Tate is in the fifth grade and that is the last year of elementary school in our district. Next year he will be at the Junior High. This time around, Tate’s transition will be huge. However, with maturity and past experiences under his belt, and a Resource Room teacher who is helping us with it (something we didn’t have with the last transition), he may just come through this unscathed. I am still anticipating problems and trying to eliminate them before they happen but things are looking pretty good. Tate has already had his first visit to the Junior High. I wanted his two worlds to be joined together slowly and cautiously and everyone has been very understanding and cooperative. At the current school, the school secretary is a huge part of Tate’s world. She participates in his social skills lessons and is always ready for a “conversation” with Tate. I’m sure it is not in her job description but she is an amazing and caring person who loves kids in all shapes and sizes. So, in an effort to make sure Tate is comfortable at the Junior High, the secretary called ahead and described the role she plays in Tate’s life to the Junior High secretaries so they could step in. They are willing and ready.
I’m hoping we can keep some of the faces familiar but para support does not follow students in school moves usually. This may be somewhat stressful for Tate. Class moves will be stressful and I anticipate a battle having to be fought over how Tate manages the halls in a crowd. He will need an adult to help him with those transitions. Yes, there is that word again. Unless you live with autism, you may not ever understand how that word can make my heart skip a beat. We wouldn’t put a second or third grader in the hall full of junior high students and expect them to be able to navigate so I can’t imagine putting a child with special needs that functions at a second or third grade level into a hall full of junior high students either.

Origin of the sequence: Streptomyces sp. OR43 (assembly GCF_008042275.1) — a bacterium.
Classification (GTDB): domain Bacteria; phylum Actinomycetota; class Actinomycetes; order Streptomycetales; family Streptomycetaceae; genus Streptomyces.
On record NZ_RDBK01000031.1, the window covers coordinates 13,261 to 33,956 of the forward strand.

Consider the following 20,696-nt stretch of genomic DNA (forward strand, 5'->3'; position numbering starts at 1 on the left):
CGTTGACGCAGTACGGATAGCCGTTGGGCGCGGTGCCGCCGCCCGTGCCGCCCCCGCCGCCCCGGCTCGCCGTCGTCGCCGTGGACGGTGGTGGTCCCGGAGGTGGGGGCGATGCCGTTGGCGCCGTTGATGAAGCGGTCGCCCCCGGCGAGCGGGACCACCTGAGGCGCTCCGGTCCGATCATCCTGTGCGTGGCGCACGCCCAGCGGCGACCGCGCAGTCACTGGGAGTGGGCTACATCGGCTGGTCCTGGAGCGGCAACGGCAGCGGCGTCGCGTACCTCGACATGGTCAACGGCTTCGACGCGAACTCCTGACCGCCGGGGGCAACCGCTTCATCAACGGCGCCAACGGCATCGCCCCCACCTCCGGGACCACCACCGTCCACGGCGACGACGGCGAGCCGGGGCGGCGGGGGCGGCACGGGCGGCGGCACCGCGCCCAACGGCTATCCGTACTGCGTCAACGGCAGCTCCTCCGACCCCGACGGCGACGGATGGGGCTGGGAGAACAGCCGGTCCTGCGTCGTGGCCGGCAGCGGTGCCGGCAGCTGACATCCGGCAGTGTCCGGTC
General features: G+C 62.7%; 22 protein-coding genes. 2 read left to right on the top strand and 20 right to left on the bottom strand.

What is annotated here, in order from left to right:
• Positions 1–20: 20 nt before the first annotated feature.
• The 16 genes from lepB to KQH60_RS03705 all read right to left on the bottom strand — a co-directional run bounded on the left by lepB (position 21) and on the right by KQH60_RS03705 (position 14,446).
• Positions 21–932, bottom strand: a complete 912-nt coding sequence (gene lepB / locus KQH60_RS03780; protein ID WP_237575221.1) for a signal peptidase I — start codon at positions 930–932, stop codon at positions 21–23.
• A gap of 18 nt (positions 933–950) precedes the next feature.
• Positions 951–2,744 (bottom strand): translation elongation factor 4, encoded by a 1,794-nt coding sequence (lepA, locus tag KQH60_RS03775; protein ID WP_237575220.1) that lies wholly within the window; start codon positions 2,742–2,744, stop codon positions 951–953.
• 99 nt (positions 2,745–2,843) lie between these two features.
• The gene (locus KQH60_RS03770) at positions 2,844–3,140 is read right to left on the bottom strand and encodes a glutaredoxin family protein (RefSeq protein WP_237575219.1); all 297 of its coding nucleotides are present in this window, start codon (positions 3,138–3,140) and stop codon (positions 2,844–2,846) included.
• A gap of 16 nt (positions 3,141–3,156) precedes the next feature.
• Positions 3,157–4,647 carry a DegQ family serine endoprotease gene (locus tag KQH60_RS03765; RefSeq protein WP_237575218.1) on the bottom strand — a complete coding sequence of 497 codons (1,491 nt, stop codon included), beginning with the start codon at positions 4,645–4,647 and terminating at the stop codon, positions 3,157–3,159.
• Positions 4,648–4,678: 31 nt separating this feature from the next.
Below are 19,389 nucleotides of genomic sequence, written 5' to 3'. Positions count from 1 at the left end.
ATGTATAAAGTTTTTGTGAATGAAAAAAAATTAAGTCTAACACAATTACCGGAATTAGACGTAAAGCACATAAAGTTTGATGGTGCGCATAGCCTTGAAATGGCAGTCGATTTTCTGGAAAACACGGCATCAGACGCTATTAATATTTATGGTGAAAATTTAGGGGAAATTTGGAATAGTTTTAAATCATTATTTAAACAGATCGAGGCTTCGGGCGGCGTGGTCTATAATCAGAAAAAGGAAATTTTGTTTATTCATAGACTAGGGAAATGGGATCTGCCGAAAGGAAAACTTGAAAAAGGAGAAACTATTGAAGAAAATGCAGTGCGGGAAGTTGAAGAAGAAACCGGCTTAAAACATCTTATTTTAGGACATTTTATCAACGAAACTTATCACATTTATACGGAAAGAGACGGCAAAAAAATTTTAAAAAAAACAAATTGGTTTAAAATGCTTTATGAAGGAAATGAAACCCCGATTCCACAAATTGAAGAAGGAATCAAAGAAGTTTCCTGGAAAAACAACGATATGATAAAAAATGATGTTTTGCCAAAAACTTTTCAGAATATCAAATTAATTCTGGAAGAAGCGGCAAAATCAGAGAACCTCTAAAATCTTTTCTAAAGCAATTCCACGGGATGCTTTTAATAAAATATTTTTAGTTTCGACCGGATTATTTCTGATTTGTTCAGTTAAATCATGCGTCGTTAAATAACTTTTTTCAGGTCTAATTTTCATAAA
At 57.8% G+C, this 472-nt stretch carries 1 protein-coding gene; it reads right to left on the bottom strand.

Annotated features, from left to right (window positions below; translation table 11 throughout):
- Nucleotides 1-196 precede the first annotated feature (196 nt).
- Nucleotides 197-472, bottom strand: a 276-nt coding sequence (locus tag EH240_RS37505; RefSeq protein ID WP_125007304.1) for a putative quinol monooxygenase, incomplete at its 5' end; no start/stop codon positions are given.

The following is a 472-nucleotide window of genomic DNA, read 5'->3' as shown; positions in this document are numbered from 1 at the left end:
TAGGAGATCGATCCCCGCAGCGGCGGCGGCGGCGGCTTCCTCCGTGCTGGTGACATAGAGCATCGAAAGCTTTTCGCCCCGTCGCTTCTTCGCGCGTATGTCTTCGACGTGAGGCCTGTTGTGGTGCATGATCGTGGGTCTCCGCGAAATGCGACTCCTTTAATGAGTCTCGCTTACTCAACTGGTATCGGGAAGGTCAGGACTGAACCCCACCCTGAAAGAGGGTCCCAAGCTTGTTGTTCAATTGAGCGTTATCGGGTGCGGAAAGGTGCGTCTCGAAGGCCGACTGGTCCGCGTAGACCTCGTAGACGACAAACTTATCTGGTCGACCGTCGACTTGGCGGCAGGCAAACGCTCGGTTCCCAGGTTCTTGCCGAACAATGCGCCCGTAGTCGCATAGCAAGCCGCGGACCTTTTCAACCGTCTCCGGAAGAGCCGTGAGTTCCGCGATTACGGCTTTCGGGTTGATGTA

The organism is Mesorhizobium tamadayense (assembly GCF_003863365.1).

I’ve been told that para support in junior high is so much different than it is in elementary school. Currently, Tate has a para that is with him most of the day and a couple others who step in for small amounts of time. This works very well. Tate knows them, and just as importantly: THEY KNOW TATE. He is hard to “read” and hard to understand. His paras now can see a meltdown before it happens. They can “read between the lines” when he is trying to tell them something and figure out what he is talking about. If Tate is expected to have a different para for each class next year then he will not do well. He will never really become comfortable with any of them and they will never really get to know him either. You see, each class move and TRANSITION from one para to another and one class to another will leave him feeling anxious and unsettled, thus setting him up for failure.
I have many other worries about the transition to junior high and how Tate will cope. There will be six teachers (and possibly six paras) for me to educate about Tate instead of one or two. There will be much more lecturing involved in classes and Tate may as well not be there if the class period is a lecture because he cannot process language quickly. He will basically be using his day to stare into space and stim. Some of the subject matter worries me. For some reason, sixth graders in our district spend nine weeks studying the holocaust. I’ve had five before Tate and I always dread the huge holocaust projects. There will be posters and reports and books to read…. None of which will be productive for Tate. He needs to be studying things that are much simpler and easy to comprehend. Hitler is definitely not a person Tate will need to know anything about in his world. These are the battles I will be fighting as Tate transitions to junior high. If I push too hard to keep Tate from inclusion and studying things like the holocaust then he ends up in a room full of children much more handicapped than he is, thus ending his social education. If I push hard for inclusion then he sits in classes with students 3 and 4 years ahead of him intellectually and makes no real progress academically. What’s a mother to do? If you know anything at all about these kinds of things and would like to share, I’d love to hear what your experiences have been!